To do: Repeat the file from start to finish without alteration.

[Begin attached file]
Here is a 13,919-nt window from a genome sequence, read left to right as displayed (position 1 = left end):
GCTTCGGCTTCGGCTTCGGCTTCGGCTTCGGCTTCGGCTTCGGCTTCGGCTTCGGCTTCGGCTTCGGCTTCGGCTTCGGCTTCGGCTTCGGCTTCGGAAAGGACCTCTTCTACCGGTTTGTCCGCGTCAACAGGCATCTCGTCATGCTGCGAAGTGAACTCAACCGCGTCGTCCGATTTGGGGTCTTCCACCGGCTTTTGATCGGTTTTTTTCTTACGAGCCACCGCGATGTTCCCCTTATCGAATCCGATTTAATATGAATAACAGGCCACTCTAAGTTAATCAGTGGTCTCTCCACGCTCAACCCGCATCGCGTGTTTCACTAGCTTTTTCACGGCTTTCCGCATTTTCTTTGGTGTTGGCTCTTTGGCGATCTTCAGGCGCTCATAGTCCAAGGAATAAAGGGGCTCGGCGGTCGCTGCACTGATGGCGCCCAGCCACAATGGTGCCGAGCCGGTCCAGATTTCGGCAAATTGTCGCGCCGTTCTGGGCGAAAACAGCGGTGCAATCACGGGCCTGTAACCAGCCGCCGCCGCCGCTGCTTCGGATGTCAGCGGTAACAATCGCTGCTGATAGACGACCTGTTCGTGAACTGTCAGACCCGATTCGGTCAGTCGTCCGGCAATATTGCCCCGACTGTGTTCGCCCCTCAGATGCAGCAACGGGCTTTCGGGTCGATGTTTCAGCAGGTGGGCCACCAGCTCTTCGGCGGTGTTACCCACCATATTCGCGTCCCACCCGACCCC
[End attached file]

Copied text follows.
Here is a 13,919-nt window from a genome sequence, read left to right as displayed (position 1 = left end):
GCTTCGGCTTCGGCTTCGGCTTCGGCTTCGGCTTCGGCTTCGGCTTCGGCTTCGGCTTCGGCTTCGGCTTCGGCTTCGGCTTCGGCTTCGGCTTCGGAAAGGACCTCTTCTACCGGTTTGTCCGCGTCAACAGGCATCTCGTCATGCTGCGAAGTGAACTCAACCGCGTCGTCCGATTTGGGGTCTTCCACCGGCTTTTGATCGGTTTTTTTCTTACGAGCCACCGCGATGTTCCCCTTATCGAATCCGATTTAATATGAATAACAGGCCACTCTAAGTTAATCAGTGGTCTCTCCACGCTCAACCCGCATCGCGTGTTTCACTAGCTTTTTCACGGCTTTCCGCATTTTCTTTGGTGTTGGCTCTTTGGCGATCTTCAGGCGCTCATAGTCCAAGGAATAAAGGGGCTCGGCGGTCGCTGCACTGATGGCGCCCAGCCACAATGGTGCCGAGCCGGTCCAGATTTCGGCAAATTGTCGCGCCGTTCTGGGCGAAAACAGCGGTGCAATCACGGGCCTGTAACCAGCCGCCGCCGCCGCTGCTTCGGATGTCAGCGGTAACAATCGCTGCTGATAGACGACCTGTTCGTGAACTGTCAGACCCGATTCGGTCAGTCGTCCGGCAATATTGCCCCGACTGTGTTCGCCCCTCAGATGCAGCAACGGGCTTTCGGGTCGATGTTTCAGCAGGTGGGCCACCAGCTCTTCGGCGGTGTTACCCACCATATTCGCGTCCCACCCGACCCC